Western Guilt

No Man’s Land

by Cat McAlpine

The liminal space between Mexico and Texas is home to fear, anxiety, and confusion. It is in this taut, emotional maelstrom that two families tragically collide.

The Greers have a struggling cattle ranch directly on the border. Young Fernando and his family are making their way into Texas illegally, led by their father, Gustavo.

“Texas looks like Mexico,” Young Fernando observes.

“Yes, it does,” his father agrees.

No Man’s Land hinges on the relationship between sons and fathers and their shared legacies. The film is a family affair in its own right, co-written by Jake Allyn (who also stars as Jackson Greer) and directed by his brother Conor Allyn. Also written by David Barraza, No Man’s Land attempts to tackle national tensions along the border.

This is a new and old western. It prods at current events but follows the familiar beat of a man on the run seeking redemption. Forced to flee, Jackson makes his way deeper and deeper into Mexico, paralleling an immigrant’s journey northward. He doesn’t speak the language but he’s willing to work, and work hard.

No Man’s Land subconsciously uses the same “he had his whole life ahead of him” argument we often see used for violent, young white men. Jackson is at the mercy of a culture, and in particular a grieving father, who owe him nothing. And yet it is their kindness, compassion, and forgiveness that truly save Jackson from the mistakes he’s made. He becomes more compassionate and understanding after experiencing Mexican culture, instead of simply recognizing the intrinsic value of other humans from the start.

Visually, the film is breathtaking. Technology is largely eliminated from the screen, horses are used as often as cars, and there’s a timeless western quality to the story. Jackson’s journey into Mexico is not made hazy with yellow filters, but instead shows a place more vibrant and green than his home.

The cast is another shining element in No Man’s Land. Allyn delivers an agonized but mostly understated performance as Jake. He’s matched by a wonderful Jorge A. Jimenez as Gustavo, a man constantly battling with himself. And George Lopez – as a Texas ranger who can’t speak Spanish – adds great dimension to the stories as they intertwine.

No Man’s Land is beautifully shot, emotional, and an honest extension of the western genre, but ultimately its call to unity could use some work.

Funnier than Twilight

Java Heat

By Hope Madden

The low-rent exotic thriller Java Heat is best if viewed as a comedy. It does, indeed, get off two intentionally funny lines, flanked on all sides by hundreds of unintentionally yet no less hilarious bits.

Kellan Lutz (the weirdly muscular vampire from Twilight) is Jake, an American beefcake suspiciously on hand when a suicide bomber kills the Sultana of Indonesia. Hashim (Ario Bayu) – the last good cop in Java – reluctantly teams up with the pec-tasatic American because this crime scene doesn’t pass the smell test.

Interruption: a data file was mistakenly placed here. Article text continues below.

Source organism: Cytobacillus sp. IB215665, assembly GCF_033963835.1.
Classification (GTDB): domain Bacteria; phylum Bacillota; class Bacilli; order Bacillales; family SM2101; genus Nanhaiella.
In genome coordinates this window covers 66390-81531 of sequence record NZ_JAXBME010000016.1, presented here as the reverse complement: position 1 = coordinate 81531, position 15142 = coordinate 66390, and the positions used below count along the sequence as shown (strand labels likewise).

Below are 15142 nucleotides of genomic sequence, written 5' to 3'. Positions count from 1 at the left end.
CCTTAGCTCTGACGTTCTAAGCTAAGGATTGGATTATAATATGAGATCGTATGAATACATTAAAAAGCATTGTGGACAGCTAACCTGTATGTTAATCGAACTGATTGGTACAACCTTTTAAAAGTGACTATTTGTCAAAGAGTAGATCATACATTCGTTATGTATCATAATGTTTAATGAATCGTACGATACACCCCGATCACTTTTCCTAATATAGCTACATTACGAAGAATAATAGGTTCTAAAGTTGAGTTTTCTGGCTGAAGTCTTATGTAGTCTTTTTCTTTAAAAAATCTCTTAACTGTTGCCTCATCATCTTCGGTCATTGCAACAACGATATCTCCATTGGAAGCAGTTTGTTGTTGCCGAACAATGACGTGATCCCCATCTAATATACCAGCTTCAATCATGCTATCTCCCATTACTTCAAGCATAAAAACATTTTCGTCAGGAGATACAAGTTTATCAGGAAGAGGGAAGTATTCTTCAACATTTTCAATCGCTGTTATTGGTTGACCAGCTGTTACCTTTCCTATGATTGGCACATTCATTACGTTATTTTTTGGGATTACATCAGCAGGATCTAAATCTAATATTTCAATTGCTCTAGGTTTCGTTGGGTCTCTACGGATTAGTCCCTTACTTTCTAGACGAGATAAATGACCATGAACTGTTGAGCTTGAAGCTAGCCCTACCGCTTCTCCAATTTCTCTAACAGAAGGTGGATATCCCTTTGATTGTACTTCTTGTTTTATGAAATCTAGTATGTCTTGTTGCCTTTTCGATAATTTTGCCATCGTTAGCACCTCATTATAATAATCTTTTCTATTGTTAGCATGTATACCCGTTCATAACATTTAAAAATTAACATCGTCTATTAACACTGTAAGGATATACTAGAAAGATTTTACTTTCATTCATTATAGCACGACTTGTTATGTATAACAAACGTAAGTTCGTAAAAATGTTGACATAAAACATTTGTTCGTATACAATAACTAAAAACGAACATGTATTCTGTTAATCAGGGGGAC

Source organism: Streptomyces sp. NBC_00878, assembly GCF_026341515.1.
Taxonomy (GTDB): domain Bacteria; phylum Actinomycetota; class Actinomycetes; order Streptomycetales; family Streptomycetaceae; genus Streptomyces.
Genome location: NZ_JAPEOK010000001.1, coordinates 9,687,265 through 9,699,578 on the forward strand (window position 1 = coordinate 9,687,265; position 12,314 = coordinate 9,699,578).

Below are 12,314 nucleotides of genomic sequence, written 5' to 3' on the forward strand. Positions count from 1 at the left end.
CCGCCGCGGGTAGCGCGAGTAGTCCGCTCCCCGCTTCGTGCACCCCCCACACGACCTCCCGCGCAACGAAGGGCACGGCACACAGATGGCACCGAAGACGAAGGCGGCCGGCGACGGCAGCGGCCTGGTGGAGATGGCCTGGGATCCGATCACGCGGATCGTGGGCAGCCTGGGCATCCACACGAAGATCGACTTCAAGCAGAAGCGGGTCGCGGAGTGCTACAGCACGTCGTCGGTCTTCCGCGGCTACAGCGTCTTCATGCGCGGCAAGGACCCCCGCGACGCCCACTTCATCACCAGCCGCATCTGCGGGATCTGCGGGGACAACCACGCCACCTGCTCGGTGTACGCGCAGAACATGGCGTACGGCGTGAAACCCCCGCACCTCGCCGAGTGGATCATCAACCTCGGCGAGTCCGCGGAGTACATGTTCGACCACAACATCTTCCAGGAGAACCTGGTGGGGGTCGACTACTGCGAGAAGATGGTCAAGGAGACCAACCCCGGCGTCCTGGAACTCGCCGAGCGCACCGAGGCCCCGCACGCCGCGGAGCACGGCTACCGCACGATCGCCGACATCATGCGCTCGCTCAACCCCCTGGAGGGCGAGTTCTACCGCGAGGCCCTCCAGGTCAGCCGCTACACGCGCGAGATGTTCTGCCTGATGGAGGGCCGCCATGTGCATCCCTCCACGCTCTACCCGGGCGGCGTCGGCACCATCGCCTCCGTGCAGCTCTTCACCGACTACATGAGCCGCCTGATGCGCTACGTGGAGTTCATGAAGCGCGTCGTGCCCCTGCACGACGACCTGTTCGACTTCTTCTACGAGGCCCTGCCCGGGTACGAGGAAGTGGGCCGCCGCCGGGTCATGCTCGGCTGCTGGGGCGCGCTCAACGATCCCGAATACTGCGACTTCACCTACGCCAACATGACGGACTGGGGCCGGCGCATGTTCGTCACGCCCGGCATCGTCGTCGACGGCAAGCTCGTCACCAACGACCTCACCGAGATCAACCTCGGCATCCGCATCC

Can the reserved and spiritual Hashim teach the hotheaded American to listen first, act later? Might it have been possible for the moderately skillful Bayu to teach the utterly talentless Lutz to act, period?

Nope and nope.

Lutz ably undresses, shouts Semper Fi, smirks, undresses again, frowns. The real problems arise when he tries to deliver lines.

Lutz is bad in a way that exposes a profound lack of talent. As the flamboyant villain Malik, Mickey Rourke is bad in the manner of a genuine talent whoring himself out after a career of bad decisions. Think Brando in The Island of Dr. Moreau, only with a sketchy interest in little boys and a wildly ludicrous French accent. I believe it was supposed to be French. He  has that Pepe Le Pew thing going on.

Given his unnatural appearance, Rourke has been relegated to the role of a freak in basically every gig since the mid Nineties. I doubt he even delivers scripted lines anymore – just puts on a leopard print poet’s blouse and some Zubaz, affects a project-inappropriate accent, and fondles an exotic pet. The films just kind of happen around him.

What happens here is a poorly written exercise in culture clashing and learning to appreciate our differences. Because it’s not religion that’s tearing us apart, it’s greed. Except when it is actually also religion.

Writer/director Conor Allyn’s high concept about human dignity and cultural respect is admirable. I’m sure it must have seemed downright adorable to Rahayu Saraswati, who plays the hooker that’s riddled with bullets while handcuffed in her underpants.

Jave Heat is not the kind of film you expect to find on a big screen. It’s the kind of film fans of Jean-Claude Van Damme and Michael Pare might expect to see in their Netflix recommendations. Between the big release and loads of laughs, it’s already an unexpected success.

Verdict-1-5-Stars

http://www.youtube.com/watch?v=3YChHiWgJd8